While this game has become a staple of improv groups everywhere, its origins are not as well-known. The first example of this game in popular culture was in the 1966 Tom Stoppard play, Rosencrantz & Guildenstern Are Dead. This game is played by creating a conversation out of exclusively questions. Hesitation, repeats, rhetoricals and non-sequiturs are not allowed. If played as in the play, the scoring is similar to tennis. To start a game with friends, simply ask, “Would you like to play a game?” Since in this day and age, they will probably think you are quoting the movie series Saw, you should get an easy first point.
Lifting comes from the anime/manga comic Eureka Seven. Scub coral, which covers the main planet of the comic, imbues the atmosphere with an energy known as Transparence Light Particles. This energy is used in the comics both for flight-capable vehicles and the extreme sport known as lifting. Similar to surfing, lifting uses a long board, but, unlike surfing, lifting doesn’t take place on water. In addition to being a popular sport in the series, there is also an extensive underground culture of lifters in Eureka Seven.
Throws is essentially 4 player checkers from the novel The White Rose by Glen Cook. The rules are pretty similar to checkers, except that a jump could be denied. Chance is introduced to the game by the players rolling a die before their turn. If a six was rolled, the player could then move any combination of six pieces. Additionally, the board is 4 times its usual size.
This entry comes from another comic series. Simon the Sorcerer has had great success in Great Britain but, unfortunately, it never really caught on in North America. The basic premise is that ordinary British teen Simon climbs into a magical chest one day and finds himself in a medieval realm called The Magic Kingdom. One group of people within the Magic Kingdom are referred to as the roleplayers. Since these people already live in a world filled with magic and literal dungeons and dragons, they find escape through the role-playing game Apartments and Accountants, in which players go through the more mundane motions of everyday British life.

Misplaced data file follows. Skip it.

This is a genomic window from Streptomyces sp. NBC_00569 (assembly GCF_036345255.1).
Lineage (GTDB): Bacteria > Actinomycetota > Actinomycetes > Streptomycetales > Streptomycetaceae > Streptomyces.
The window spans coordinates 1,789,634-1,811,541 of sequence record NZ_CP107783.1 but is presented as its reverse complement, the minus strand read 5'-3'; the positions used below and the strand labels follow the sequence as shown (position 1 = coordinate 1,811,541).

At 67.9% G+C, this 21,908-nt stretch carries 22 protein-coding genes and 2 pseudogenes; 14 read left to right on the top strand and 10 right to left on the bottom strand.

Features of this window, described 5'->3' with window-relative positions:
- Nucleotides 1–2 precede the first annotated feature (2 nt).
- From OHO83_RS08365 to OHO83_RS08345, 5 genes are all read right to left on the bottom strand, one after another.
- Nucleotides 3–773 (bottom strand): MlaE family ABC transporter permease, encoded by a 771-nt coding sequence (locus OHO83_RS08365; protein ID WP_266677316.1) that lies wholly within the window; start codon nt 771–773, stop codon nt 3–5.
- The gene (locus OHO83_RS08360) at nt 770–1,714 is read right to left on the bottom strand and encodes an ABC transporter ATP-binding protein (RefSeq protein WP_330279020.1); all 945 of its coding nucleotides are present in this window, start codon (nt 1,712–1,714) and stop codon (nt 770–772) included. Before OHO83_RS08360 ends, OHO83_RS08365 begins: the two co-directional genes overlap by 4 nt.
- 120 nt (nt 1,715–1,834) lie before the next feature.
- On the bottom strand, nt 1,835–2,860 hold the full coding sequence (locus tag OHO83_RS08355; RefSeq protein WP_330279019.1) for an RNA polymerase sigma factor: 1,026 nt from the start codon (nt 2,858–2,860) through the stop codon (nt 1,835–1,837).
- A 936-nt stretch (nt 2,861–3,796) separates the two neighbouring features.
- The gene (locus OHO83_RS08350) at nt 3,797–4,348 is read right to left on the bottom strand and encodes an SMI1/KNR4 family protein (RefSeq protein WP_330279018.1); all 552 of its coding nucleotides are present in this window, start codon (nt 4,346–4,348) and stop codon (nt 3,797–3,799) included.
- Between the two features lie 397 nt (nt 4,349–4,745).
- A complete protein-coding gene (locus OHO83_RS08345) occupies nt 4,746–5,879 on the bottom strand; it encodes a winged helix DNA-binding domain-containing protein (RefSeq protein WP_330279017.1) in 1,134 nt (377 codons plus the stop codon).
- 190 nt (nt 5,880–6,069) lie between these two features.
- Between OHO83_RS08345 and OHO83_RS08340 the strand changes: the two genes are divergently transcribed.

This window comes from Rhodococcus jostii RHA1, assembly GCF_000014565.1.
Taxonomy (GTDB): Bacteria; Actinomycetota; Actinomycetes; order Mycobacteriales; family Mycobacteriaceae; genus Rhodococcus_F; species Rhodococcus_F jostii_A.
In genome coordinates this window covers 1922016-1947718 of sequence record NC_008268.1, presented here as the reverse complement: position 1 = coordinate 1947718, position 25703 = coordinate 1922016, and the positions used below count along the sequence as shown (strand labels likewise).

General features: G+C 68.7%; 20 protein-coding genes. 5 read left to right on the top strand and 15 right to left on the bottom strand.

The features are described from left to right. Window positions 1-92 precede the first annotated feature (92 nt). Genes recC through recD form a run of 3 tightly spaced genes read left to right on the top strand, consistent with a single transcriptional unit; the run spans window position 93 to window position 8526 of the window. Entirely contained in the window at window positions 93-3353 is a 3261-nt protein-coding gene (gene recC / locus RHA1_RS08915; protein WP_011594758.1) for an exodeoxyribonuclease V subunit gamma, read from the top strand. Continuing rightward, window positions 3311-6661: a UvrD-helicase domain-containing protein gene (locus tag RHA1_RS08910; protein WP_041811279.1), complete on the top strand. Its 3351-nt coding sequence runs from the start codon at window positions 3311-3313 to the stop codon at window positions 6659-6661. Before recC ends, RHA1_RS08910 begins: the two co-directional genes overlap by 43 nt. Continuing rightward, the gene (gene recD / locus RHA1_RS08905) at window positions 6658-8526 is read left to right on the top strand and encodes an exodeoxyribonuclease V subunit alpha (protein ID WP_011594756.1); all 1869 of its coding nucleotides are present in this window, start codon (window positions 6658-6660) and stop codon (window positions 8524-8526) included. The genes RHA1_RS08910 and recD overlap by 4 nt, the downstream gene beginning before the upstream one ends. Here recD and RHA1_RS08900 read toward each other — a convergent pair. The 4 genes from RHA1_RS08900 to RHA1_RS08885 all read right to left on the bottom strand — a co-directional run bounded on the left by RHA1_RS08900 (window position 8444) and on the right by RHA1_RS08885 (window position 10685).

Many games in fiction are mentioned only in passing for the sake of making the story seem more real. In Stephen King’s (then Richard Bachman) futuristic, dystopian novel, The Running Man, a game show of the same name pits contestants against “hunters,” who track them across the United States. If the contestants are caught, they are killed. All of the action is captured on television for the audience at home. Additionally, the audience takes part in the game by providing information on the runner which may lead to his capture and eventual death. Knowing the purpose of the game show only makes figuring out how to play The Running Man: Home Game even harder. Maybe it’s a board game. Maybe it’s a card game. In any case, the whole idea of a public manhunt is an uncomfortable one.
Double Cranko, from the popular TV series M*A*S*H, is another incomprehensible fictional game. According to the show, it is a combination of checkers, chess, poker and gin rummy. The rules come from a mix of all four games combined. When one character, Radar, asked another, Hawkeye, how to play, Hawkeye replies, “bishops are worth three jacks, checkers are wild, and you have to be 21 or over to open.” Further on in the show, another character, Colonel Potter, realizes that Hawkeye might be taking advantage of the ambiguous rules for his own financial gain.